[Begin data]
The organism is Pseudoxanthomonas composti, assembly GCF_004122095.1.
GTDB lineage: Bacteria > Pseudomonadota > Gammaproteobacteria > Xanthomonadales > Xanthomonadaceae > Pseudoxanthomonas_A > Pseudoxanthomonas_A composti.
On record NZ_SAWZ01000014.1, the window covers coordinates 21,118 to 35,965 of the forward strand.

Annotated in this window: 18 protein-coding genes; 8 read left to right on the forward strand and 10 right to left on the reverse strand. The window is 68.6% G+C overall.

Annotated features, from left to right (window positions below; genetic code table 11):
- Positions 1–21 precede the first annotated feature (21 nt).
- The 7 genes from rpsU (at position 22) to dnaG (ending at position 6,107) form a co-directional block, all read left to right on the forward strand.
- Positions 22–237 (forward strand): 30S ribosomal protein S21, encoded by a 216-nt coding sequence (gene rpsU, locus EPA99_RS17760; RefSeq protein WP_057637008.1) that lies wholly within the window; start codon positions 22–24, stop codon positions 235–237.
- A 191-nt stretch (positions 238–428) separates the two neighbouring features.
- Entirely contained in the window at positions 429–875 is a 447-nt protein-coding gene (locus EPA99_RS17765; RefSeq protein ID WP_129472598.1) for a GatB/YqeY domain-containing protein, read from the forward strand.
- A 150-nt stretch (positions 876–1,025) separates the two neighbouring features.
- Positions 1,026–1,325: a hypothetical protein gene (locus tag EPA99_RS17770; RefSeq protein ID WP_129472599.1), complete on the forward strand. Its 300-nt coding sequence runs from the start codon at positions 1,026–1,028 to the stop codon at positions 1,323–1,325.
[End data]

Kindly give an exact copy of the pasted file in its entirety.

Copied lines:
The organism is Pseudoxanthomonas composti, assembly GCF_004122095.1.
GTDB lineage: Bacteria > Pseudomonadota > Gammaproteobacteria > Xanthomonadales > Xanthomonadaceae > Pseudoxanthomonas_A > Pseudoxanthomonas_A composti.
On record NZ_SAWZ01000014.1, the window covers coordinates 21,118 to 35,965 of the forward strand.

Annotated in this window: 18 protein-coding genes; 8 read left to right on the forward strand and 10 right to left on the reverse strand. The window is 68.6% G+C overall.

Annotated features, from left to right (window positions below; genetic code table 11):
- Positions 1–21 precede the first annotated feature (21 nt).
- The 7 genes from rpsU (at position 22) to dnaG (ending at position 6,107) form a co-directional block, all read left to right on the forward strand.
- Positions 22–237 (forward strand): 30S ribosomal protein S21, encoded by a 216-nt coding sequence (gene rpsU, locus EPA99_RS17760; RefSeq protein WP_057637008.1) that lies wholly within the window; start codon positions 22–24, stop codon positions 235–237.
- A 191-nt stretch (positions 238–428) separates the two neighbouring features.
- Entirely contained in the window at positions 429–875 is a 447-nt protein-coding gene (locus EPA99_RS17765; RefSeq protein ID WP_129472598.1) for a GatB/YqeY domain-containing protein, read from the forward strand.
- A 150-nt stretch (positions 876–1,025) separates the two neighbouring features.
- Positions 1,026–1,325: a hypothetical protein gene (locus tag EPA99_RS17770; RefSeq protein ID WP_129472599.1), complete on the forward strand. Its 300-nt coding sequence runs from the start codon at positions 1,026–1,028 to the stop codon at positions 1,323–1,325.